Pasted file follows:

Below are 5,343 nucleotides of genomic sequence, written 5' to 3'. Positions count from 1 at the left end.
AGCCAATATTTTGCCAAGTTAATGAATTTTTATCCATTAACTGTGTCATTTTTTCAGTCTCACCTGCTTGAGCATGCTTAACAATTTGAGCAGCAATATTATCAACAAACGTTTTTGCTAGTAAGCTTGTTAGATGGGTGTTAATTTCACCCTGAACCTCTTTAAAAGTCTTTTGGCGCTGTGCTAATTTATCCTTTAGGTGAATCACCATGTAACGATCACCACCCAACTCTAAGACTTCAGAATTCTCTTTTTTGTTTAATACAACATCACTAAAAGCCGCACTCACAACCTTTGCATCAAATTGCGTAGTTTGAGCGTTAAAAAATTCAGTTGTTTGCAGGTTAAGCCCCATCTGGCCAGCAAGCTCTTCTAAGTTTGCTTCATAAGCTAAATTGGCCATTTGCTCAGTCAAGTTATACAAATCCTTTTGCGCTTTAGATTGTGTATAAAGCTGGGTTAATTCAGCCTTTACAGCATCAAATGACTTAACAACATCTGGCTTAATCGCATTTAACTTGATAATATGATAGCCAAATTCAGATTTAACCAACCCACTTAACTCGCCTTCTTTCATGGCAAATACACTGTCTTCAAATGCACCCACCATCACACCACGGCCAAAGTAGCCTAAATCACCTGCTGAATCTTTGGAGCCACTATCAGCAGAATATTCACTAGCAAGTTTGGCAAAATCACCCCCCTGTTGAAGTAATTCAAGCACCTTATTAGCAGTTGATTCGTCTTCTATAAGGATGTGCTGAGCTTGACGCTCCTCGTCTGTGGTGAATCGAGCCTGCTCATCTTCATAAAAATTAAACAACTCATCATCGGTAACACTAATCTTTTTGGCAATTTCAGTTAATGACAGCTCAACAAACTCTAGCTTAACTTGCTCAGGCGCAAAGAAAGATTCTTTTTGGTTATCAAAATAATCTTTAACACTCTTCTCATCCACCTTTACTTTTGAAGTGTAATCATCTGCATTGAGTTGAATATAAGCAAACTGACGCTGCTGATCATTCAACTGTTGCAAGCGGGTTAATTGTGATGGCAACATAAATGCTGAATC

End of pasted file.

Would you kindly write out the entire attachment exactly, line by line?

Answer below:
Below are 5,343 nucleotides of genomic sequence, written 5' to 3'. Positions count from 1 at the left end.
AGCCAATATTTTGCCAAGTTAATGAATTTTTATCCATTAACTGTGTCATTTTTTCAGTCTCACCTGCTTGAGCATGCTTAACAATTTGAGCAGCAATATTATCAACAAACGTTTTTGCTAGTAAGCTTGTTAGATGGGTGTTAATTTCACCCTGAACCTCTTTAAAAGTCTTTTGGCGCTGTGCTAATTTATCCTTTAGGTGAATCACCATGTAACGATCACCACCCAACTCTAAGACTTCAGAATTCTCTTTTTTGTTTAATACAACATCACTAAAAGCCGCACTCACAACCTTTGCATCAAATTGCGTAGTTTGAGCGTTAAAAAATTCAGTTGTTTGCAGGTTAAGCCCCATCTGGCCAGCAAGCTCTTCTAAGTTTGCTTCATAAGCTAAATTGGCCATTTGCTCAGTCAAGTTATACAAATCCTTTTGCGCTTTAGATTGTGTATAAAGCTGGGTTAATTCAGCCTTTACAGCATCAAATGACTTAACAACATCTGGCTTAATCGCATTTAACTTGATAATATGATAGCCAAATTCAGATTTAACCAACCCACTTAACTCGCCTTCTTTCATGGCAAATACACTGTCTTCAAATGCACCCACCATCACACCACGGCCAAAGTAGCCTAAATCACCTGCTGAATCTTTGGAGCCACTATCAGCAGAATATTCACTAGCAAGTTTGGCAAAATCACCCCCCTGTTGAAGTAATTCAAGCACCTTATTAGCAGTTGATTCGTCTTCTATAAGGATGTGCTGAGCTTGACGCTCCTCGTCTGTGGTGAATCGAGCCTGCTCATCTTCATAAAAATTAAACAACTCATCATCGGTAACACTAATCTTTTTGGCAATTTCAGTTAATGACAGCTCAACAAACTCTAGCTTAACTTGCTCAGGCGCAAAGAAAGATTCTTTTTGGTTATCAAAATAATCTTTAACACTCTTCTCATCCACCTTTACTTTTGAAGTGTAATCATCTGCATTGAGTTGAATATAAGCAAACTGACGCTGCTGATCATTCAACTGTTGCAAGCGGGTTAATTGTGATGGCAACATAAATGCTGAATC